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Missile Warning Sensor Not Among Early Candidates for U.S. Hosted Payload Contract Vehicle
LONG BEACH, Calif. — The U.S. Air Force has identified six candidate payloads — half of which come from civilian agencies — that could be matched with commercial host satellites through the service’s soon-to-be-awarded Hosted Payload Solutions contract.
However, a follow-on to the recently concluded Commercially Hosted Infrared Payload mission, in which an experimental missile-warning sensor was flown on a communications satellite, will not be among them, Air Force Col. Scott Beidleman, director of development planning at the Air Force’s Space and Missile Systems Center in Los Angeles, said here April 2 during a panel discussion at the 2014 Space Tech Expo conference.
The maximum combined value of potential task orders under the indefinite-quantity, indefinite-delivery contract would be roughly $500 million, Beidleman said. Awards are expected in June, he said.
Beidleman also confirmed that NASA — not the military — likely will be the first agency to book a ride through the Hosted Payload Solutions contract. Also known as HoPS, the contract will broker rides for missions launching between 2016 and 2020.
As things stood April 2, NASA’s $90 million Tropospheric Emissions: Monitoring of Pollution (TEMPO) instrument “is on docket to be our first delivery order,” Beidleman said. NASA acknowledged last year it was considering using the Air Force’s hosted payload contract to secure a ride for this instrument, but only signaled firm intent to do so in late March, Beidleman said.
According to a slide displayed by Beidleman, the other five early HoPS candidates and sponsoring organizations are:
- W/V Band, Space and Missile Systems Center and the Air Force Military Satellite Communications Systems Directorate. The experimental geostationary payload would investigate the feasibility of using the V- and W-band frequencies for future military satellite communications systems.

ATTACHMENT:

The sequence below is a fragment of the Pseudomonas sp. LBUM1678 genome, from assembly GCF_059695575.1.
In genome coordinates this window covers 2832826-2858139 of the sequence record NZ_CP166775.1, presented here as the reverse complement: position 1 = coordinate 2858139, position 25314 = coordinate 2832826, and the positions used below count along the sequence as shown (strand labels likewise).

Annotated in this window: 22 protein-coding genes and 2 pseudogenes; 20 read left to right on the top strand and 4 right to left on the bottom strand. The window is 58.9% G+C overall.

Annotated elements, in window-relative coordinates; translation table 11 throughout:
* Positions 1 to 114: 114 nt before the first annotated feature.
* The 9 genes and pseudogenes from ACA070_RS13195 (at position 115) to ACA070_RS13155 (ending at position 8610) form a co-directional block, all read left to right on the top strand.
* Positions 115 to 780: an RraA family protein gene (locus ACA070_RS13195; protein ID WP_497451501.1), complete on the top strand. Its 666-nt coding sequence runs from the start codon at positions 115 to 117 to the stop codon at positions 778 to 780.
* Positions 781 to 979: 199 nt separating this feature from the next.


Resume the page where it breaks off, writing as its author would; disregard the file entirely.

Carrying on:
- Compact Ocean Wind Vector Radiometer, Space and Missile Systems Center and the Air Force Defense Weather Systems Directorate. This payload, being built at NASA’s Jet Propulsion Laboratory in Pasadena, Calif., would measure ocean-surface wind direction, precipitation, cloud liquid water, precipitation rates and sea ice. It is based on the Advanced Microwave Radiometer flying on the Franco-U.S. Jason-2 satellite in low Earth orbit.
- Unspecified experimental payloads developed by the Air Force Research Laboratory at Kirtland Air Force Base in Albuquerque, N.M.
- Advanced Data Collection System, National Oceanic and Atmospheric Administration and NASA. This instrument, built by the French space agency, CNES, monitors data gathered by sensors attached to ocean buoys and marine animals. The payload was orphaned when a joint U.S. civil-military weather satellite program was canceled in 2010.
- Search and Rescue Satellite-aided Tracking, NOAA and NASA. Also displaced by the cancellation of the civil-military program, this instrument detects signals from emergency search-and-rescue beacons. It was developed jointly by CNES and the Canadian Department of National Defence.
A seventh candidate payload, an Air Force package called the Responsive Environmental Assessment Commercially Hosted Demo, was considered for the HoPS contracting vehicle but will not be ready to fly by 2020, one of Beidleman’s slides said. The instrument would monitor radiation levels in low Earth orbit and attempt to distinguish between natural and man-made radiation sources.
HoPS, which has been in the works since 2012, is the Air Force’s way of creating a template for government space payloads, especially military payloads, to take advantage of spare capacity routinely available on commercial satellites. The Air Force issued its final solicitation for HoPS in August and has received a “very robust response” from industry, Beidleman said.
Meanwhile, Beidleman said a tight Air Force budget has forced the service to shelve a proposed successor to the Air Force’s first commercially hosted payload, an experimental missile-warning sensor that until its deactivation in December made infrared observations from its commercial geostationary host satellite, SES-2 owned by SES of Luxembourg.
“I would have liked to have said that the No. 1 opportunity for our first delivery order [on HoPS] would have been a wide-field-of-view capability follow-up to” the Commercially Hosted Infrared Payload that launched in 2011, Beidleman said. However, “it was not in the budget to do that. That’s on the shelf, and the Infrared Systems Directorate is doing what they need to do to capitalize on other capabilities first.”
Beidleman said the recently concluded mission at most cost $200 million, “which includes ground systems ... and just about everything you could throw into the bucket,” Beidleman said.
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